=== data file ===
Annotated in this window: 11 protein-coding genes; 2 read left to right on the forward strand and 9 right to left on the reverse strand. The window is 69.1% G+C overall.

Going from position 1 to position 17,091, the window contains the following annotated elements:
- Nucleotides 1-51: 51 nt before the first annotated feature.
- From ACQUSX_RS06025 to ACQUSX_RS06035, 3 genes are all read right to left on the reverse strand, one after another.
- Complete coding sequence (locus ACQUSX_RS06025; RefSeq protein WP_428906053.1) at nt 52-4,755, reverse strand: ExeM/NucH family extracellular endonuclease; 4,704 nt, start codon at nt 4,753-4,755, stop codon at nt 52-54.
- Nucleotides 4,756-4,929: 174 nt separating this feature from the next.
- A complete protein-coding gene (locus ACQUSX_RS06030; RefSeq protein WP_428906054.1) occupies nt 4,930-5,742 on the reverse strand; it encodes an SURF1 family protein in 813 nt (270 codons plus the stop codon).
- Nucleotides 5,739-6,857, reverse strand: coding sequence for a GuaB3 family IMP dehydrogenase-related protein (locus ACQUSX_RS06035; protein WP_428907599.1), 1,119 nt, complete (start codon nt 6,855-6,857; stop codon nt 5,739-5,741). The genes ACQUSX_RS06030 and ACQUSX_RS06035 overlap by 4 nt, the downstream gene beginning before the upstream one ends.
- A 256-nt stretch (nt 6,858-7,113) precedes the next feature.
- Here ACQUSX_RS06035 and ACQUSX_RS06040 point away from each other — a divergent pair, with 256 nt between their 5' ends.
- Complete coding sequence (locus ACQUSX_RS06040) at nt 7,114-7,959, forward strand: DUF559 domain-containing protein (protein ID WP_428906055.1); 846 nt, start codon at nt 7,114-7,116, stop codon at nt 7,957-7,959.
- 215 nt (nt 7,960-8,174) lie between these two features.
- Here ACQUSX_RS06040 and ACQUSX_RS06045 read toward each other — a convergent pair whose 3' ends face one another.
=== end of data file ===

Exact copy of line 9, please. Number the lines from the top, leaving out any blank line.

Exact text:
- A 256-nt stretch (nt 6,858-7,113) precedes the next feature.